A man who punched a Dundalk father-of-four once leading to a fall that resulted in fatal head injuries has been jailed for two years.
Ian Moore (31) told gardai that Jason Kearney, a stranger, had come to his house in the early hours of the morning and forced his way inside. He said he pushed him out, but his partner mistakenly believed her bag had been stolen and Moore left the house with the intention of retrieving it.
Dublin Circuit Criminal Court heard that Moore told gardai there had been a series of verbal interactions before he punched Mr Kearney once. He fell backwards and hit his head.
Mr Kearney died after ten days in a coma when his family had to make the decision following medical advice to turn off his ventilator. His family in Dundalk say they are now left serving a life sentence.
Jason’s family told the court that they don’t believe he was a threat to anyone and ask why Moore did not contact gardai instead of “taking the law into his own hands.”
Moore, of Portland Close, Dublin city pleaded guilty to the unlawful killing of Jason Kearney at Seville Place, Dublin 1, on September 12, 2020. He has no previous convictions.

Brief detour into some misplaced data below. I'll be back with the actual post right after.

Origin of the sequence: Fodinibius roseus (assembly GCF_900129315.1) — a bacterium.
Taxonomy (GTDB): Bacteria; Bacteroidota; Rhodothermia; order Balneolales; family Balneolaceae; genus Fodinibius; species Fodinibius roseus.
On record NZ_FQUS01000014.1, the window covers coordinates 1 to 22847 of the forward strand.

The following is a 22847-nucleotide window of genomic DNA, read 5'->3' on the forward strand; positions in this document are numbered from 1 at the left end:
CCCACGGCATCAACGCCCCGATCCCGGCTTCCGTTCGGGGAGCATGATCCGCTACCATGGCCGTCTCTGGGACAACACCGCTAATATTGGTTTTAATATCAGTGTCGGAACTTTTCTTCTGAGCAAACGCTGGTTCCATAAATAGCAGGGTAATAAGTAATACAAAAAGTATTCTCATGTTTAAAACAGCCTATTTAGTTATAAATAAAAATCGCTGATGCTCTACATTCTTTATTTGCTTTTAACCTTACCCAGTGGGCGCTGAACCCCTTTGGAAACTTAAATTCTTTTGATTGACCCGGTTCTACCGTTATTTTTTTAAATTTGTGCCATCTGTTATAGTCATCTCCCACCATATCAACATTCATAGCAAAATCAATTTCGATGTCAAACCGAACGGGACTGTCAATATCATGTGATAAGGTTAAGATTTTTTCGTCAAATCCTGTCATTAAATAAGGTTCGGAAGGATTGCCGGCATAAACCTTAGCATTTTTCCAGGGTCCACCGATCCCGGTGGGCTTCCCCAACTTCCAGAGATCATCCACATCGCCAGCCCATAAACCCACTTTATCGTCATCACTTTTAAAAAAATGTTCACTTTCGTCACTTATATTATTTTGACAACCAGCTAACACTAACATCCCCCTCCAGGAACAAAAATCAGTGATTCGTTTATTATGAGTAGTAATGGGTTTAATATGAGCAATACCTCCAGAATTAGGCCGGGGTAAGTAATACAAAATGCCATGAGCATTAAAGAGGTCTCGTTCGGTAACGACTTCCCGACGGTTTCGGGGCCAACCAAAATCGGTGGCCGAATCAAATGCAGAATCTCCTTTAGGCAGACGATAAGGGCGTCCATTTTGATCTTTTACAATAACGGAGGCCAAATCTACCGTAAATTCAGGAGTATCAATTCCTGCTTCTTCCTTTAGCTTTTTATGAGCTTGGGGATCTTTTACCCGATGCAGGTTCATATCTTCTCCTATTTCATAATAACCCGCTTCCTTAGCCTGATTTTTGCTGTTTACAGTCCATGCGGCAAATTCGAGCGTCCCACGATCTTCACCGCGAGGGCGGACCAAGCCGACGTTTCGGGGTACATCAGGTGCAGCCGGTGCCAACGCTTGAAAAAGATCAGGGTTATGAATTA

Passing sentence last Wednesday, Judge Melanie Greally said it is very clear Mr Kearney was “dearly loved” by his family, by his four children and his two grandchildren. She said his death has caused them “intense pain” from which they have no relief.
The judge said the culpability of the accused man lies in the fact he took the law into his own hands and pursued Mr Kearney after he had retreated and punched him after he had ceased to be a threat to him.
She said the act was impulsive, emotional and ultimately violent, but it was not premeditated. She said the case was further mitigated by his returning to the scene, contacting emergency services and tending to Mr Kearney until they arrived.